In the beginning, all neighborhoods were walkable. They had to be. Without the automobile to get us places, everything had to be close at hand. Shops, schools, the bank, the post office, the trolley stop when you had to go downtown. A five-minute walk was ideal, but a 10-minute one was perfectly acceptable.
Then came the automobile. By the 1950s it had taken over. Cities were now built with two things in mind: moving traffic and parking it. The strip mall became the look of America as cities became fragmented, along with the lives of the residents. You lived in one place, you worked in another, you shopped in a third. A sense of community was lost.
So it’s no wonder that walkable neighborhoods—both new and old—are setting the standard for how people want to live now. Ask any realtor. Even people who have no intention of walking to the store want to live in a walkable neighborhood. It’s the hip place at the moment, with sprawling suburbs and developments and gated communities no longer quite so cool.
A great walkable community will have several critical features. It will have mixed uses—residential, commercial, retail and the all-important “food services.” It will have public transportation connections to other places. It will be a safe and attractive public realm that honors its history. It will have green space, parks and, usually, sidewalks. And it may even be economically and racially diverse.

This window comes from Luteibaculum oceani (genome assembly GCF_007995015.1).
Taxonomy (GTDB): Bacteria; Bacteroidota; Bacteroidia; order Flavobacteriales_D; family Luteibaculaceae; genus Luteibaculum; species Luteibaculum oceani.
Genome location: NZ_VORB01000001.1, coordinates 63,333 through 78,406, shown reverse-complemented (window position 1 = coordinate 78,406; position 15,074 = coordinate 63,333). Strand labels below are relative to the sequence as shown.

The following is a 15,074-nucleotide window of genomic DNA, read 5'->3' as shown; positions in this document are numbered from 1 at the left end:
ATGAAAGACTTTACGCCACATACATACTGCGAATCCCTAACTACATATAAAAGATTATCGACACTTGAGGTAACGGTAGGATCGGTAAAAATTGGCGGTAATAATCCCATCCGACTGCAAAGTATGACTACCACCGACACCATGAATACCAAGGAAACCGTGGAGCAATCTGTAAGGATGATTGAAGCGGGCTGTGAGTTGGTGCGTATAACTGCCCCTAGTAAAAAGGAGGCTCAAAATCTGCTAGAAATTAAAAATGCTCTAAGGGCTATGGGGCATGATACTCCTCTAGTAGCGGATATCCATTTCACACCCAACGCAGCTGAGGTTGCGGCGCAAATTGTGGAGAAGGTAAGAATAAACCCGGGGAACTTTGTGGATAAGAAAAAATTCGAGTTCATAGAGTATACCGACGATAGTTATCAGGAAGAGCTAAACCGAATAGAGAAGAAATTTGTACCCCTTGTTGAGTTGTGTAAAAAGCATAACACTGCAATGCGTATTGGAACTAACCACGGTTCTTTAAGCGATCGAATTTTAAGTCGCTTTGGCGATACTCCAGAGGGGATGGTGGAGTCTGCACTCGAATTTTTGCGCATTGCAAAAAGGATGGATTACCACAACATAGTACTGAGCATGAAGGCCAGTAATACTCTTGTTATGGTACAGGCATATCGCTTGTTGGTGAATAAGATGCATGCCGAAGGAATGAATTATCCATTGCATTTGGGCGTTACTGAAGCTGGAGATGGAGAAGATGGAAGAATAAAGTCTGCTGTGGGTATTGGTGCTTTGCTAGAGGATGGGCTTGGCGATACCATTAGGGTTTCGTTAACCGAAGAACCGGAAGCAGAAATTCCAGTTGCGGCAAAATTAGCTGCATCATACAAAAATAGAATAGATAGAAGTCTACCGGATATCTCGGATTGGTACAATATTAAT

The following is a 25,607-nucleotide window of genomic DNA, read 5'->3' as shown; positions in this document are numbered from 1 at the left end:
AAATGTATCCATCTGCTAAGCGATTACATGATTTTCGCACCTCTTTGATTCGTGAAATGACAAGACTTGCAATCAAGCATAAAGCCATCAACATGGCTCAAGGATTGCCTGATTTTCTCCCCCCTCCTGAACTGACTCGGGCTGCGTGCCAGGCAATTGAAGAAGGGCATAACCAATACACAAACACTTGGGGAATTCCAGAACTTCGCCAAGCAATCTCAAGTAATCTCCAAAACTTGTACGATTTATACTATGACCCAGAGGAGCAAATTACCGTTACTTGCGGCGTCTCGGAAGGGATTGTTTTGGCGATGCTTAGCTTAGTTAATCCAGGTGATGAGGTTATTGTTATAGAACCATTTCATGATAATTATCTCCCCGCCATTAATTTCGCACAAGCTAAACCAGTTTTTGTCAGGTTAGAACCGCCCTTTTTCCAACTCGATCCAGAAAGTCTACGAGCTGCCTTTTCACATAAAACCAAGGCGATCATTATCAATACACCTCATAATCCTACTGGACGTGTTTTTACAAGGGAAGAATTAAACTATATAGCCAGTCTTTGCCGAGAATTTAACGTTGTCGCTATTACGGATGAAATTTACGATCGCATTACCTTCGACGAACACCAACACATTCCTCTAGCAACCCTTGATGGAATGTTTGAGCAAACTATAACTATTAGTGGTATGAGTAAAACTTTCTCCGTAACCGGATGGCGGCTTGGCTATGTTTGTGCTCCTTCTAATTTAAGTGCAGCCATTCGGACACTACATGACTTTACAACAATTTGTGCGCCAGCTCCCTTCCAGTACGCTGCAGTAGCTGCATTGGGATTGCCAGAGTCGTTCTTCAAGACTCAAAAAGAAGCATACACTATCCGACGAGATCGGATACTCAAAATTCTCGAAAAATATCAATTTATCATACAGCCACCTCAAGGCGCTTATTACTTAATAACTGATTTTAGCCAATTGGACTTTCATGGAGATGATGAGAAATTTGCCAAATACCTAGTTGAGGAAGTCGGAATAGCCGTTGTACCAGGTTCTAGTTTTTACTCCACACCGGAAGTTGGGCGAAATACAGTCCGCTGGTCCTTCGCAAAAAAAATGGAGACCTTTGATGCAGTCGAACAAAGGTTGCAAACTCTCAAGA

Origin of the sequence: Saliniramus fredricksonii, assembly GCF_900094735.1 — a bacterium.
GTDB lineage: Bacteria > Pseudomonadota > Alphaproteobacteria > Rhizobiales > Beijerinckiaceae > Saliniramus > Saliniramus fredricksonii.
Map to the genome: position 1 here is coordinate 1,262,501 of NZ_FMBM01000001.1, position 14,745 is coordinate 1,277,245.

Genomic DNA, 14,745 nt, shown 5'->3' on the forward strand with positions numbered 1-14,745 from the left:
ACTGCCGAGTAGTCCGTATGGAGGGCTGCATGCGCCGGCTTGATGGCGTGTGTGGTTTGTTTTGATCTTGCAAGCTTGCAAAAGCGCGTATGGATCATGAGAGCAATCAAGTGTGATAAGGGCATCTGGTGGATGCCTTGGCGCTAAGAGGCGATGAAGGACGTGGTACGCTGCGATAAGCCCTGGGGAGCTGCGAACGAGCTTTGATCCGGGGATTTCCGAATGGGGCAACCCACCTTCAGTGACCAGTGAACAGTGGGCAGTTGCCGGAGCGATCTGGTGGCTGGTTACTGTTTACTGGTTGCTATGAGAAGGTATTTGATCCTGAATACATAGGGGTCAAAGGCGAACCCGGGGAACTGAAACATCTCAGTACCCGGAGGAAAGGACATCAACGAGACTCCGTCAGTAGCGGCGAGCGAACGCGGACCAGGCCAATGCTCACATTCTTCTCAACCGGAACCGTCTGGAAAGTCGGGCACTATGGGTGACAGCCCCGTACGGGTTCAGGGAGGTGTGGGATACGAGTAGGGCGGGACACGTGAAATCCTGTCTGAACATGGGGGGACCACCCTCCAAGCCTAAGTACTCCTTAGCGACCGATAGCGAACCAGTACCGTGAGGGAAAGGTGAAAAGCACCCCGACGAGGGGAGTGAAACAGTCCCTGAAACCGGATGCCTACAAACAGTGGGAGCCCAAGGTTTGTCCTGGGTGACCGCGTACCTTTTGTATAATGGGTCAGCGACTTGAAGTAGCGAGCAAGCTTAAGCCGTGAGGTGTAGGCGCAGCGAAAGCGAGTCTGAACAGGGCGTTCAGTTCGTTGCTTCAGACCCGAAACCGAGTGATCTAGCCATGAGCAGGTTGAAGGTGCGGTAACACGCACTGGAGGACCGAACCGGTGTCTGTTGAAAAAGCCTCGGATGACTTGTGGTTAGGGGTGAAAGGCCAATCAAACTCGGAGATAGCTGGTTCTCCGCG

Sarasota’s walkable neighborhoods begin with Pinecraft, where the Amish have perfected the art of living without cars, and go all the way to downtown, which is attracting longtime locals to newcomers from all over the country. They stroll to the opera, theaters, Whole Foods, the farmers market, the bayfront and all those outdoor cafes from which to watch the world walk by.
But downtown and Pinecraft are not for everyone. Luckily, Sarasota has other walkable neighborhoods with charms of their own and amenities that downtown can only dream of. Let’s take a look at the top four.